Included in my upcoming novel, as in all the others I have written, is a Cast of Characters. Considering the vast number of people inhabiting Jane Austen’s Pride and Prejudice, and then the ones I created, having a reference to flip to was necessary for me from time to time, so I figured my readers would appreciate it too! In The Passions of Dr. Darcy nearly all the characters within the pages are new, many with odd, Indian names, so a Cast of Characters was absolutely essential.
For a sneak peak, visit the Cast of Characters page here on my website. There I have the entire list, as it appears in the novel, introducing the many wonderful people – some fictional and some not – who Dr. George Darcy will encounter, befriend, and love as the thirty-plus years of his story unfold.
Today, allow me to introduce just a few:
Dr. Searc McIntyre – A Scottish physician some ten years older than George who arrives in Bombay with his wife Lileas, about the same time as George does. Their friendship is immediate and long lasting, withstanding years apart while George travels the breadth of India and Dr. McIntyre stays put in Bombay. I never could find a portrait that fit my vision of Searc McIntyre, but the one to the right is a fair representation.
Dr. Kshitij Ullas – George meets Dr. Ullas early in the novel, and while the scenario is interesting and their connection intriguing, neither man fully realizes the intense impact they will have upon each other. George’s relationship with Kshitij grows gradually, their mutual respect and deep love evolving over time. Breathing life into Dr. Ullas was a delight for me. In many ways he is the Indian equivalent of George: A man never satisfied to remain in one place for long, and a physician never content unless learning more of his craft.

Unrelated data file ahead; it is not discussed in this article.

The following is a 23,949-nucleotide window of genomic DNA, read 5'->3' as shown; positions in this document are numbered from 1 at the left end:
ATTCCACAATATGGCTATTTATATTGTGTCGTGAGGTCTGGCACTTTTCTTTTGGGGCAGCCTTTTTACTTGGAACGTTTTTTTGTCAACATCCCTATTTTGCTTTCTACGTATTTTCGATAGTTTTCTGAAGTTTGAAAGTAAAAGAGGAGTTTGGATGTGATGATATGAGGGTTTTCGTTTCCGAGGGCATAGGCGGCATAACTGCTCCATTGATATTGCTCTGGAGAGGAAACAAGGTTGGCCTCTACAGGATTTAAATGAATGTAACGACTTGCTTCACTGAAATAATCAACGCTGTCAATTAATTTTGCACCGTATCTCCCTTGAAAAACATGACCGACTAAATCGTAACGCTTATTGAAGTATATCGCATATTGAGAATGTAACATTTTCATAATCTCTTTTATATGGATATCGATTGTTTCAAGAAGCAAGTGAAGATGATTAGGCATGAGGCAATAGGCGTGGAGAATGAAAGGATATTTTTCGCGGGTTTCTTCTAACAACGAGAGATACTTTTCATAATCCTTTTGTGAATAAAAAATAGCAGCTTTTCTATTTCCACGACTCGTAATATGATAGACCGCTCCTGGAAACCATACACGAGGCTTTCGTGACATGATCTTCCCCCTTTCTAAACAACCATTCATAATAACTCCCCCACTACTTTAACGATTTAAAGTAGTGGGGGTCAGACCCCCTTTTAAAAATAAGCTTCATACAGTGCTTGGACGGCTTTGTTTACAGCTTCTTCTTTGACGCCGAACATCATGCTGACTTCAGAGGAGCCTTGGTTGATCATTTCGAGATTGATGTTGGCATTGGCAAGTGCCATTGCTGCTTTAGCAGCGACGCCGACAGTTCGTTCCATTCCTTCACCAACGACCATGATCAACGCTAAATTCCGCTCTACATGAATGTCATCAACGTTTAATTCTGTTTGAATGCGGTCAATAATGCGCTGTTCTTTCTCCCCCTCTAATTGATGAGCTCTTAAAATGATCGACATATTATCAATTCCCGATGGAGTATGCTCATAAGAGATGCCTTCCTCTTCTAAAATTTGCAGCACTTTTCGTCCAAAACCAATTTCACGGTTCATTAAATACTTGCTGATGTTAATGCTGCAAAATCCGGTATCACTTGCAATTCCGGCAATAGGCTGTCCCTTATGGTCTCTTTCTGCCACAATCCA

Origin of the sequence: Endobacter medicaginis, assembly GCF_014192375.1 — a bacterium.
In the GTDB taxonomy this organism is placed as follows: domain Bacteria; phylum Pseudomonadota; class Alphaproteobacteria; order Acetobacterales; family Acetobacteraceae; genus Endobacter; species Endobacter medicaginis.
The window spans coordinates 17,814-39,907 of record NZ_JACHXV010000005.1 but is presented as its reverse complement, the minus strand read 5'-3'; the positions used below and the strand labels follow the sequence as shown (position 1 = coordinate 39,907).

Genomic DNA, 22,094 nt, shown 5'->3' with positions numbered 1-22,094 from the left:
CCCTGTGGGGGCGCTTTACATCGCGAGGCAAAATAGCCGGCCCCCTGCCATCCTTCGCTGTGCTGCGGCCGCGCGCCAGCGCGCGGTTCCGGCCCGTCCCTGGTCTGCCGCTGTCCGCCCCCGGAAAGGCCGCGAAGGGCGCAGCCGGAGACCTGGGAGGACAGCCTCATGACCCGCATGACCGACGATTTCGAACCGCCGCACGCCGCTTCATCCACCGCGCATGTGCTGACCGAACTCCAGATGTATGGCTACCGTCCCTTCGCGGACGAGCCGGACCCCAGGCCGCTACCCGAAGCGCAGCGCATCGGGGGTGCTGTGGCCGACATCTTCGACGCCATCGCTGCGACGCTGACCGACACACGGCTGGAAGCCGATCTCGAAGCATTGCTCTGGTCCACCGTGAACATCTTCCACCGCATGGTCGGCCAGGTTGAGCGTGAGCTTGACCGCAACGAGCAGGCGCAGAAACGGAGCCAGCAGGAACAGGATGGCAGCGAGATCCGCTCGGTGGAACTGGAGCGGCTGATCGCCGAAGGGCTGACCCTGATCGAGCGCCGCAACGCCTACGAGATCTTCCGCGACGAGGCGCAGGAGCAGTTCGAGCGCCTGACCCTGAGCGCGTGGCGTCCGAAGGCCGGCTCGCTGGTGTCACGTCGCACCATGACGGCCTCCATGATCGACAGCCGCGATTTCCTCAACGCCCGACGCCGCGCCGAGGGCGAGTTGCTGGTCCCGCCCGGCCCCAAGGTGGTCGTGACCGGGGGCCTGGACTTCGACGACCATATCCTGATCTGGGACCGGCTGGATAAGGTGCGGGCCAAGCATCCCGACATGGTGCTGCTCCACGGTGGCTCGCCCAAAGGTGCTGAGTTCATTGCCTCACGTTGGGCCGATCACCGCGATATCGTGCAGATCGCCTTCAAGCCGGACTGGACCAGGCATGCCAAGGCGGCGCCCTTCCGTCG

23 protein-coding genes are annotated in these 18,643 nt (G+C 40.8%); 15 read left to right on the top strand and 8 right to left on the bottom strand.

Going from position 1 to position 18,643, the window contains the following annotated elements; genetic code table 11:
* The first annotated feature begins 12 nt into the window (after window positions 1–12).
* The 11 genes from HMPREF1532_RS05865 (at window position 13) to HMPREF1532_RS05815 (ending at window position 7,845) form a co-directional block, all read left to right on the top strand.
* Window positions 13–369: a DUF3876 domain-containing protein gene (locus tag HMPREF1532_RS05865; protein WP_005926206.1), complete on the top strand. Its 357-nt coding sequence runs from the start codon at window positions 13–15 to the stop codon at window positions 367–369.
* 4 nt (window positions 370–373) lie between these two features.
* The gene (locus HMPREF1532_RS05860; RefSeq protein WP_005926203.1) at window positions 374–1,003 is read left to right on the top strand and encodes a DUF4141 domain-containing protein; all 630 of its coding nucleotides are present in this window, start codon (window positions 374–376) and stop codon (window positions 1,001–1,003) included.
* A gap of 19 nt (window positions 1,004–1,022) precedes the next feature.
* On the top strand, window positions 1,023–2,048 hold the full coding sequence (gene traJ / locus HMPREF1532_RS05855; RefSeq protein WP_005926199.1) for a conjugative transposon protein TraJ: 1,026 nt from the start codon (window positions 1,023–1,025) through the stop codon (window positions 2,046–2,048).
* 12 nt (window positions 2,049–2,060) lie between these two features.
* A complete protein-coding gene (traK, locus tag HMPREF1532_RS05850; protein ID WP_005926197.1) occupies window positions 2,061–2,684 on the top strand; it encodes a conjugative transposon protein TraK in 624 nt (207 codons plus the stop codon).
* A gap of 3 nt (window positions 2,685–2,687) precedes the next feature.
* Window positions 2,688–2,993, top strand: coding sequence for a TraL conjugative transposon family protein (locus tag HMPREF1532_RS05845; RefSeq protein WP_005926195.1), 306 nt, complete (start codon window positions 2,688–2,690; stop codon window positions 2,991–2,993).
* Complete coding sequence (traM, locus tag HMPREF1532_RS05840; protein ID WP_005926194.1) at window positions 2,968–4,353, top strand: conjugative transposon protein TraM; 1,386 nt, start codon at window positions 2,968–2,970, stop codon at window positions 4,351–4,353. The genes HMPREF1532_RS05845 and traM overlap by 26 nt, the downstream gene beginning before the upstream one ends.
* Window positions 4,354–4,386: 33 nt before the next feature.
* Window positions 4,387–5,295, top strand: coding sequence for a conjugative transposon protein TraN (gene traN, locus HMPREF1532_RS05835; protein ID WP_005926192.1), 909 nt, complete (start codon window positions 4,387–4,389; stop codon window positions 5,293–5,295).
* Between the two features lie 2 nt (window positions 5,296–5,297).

Jharna Ullas – Introduced as the wife of Dr. Ullas, those who have read my previous novels know that Jharna becomes far more than a friend to George. Yet, his friendship with Jharna is just as important as his intimate relationship with her. Jharna is central to the story in many, many ways. Images of beautiful Indian women are abundant, and I have several in the Portrait Gallery that fit my vision for various reasons. The one here is perhaps my favorite, probably because of the amused expression on her face and kindness of her eyes.
Nimesh and Sasi Ullas – The two boys born to Kshitij and Jharna Ullas meet George when they are little more than toddlers. In no time at all they adopt the humorous Englishman as their chacha, a Hindi term roughly translated as “uncle,” and their relationship only deepens as the years pass. The brothers have unique personalities, and grow into unique adults following varied pathways. The pictures to the right are my favorites, both absolutely adorable representations of how they are when George first meets them.
Anoop – This character was a big surprise to me! Suddenly he simply… appeared. I honestly can’t remember why or how, but there he was and even though it should have been odd to create a manservant/companion for the independent George Darcy, Anoop belonged and felt utterly right. I actually had to go back and rewrite several chapters to fit him in. I never regretted it. I only wish I had met Anoop earlier so he could have been in the Darcy Saga novels as he should have been.
Dr. Raul Penaflor Aleman de Vigo – Finally it is revealed how George meets Raja! In Calcutta, the older, experienced physician observes a young, newly recruited doctor from Spain, and….. well, read the book and find out more!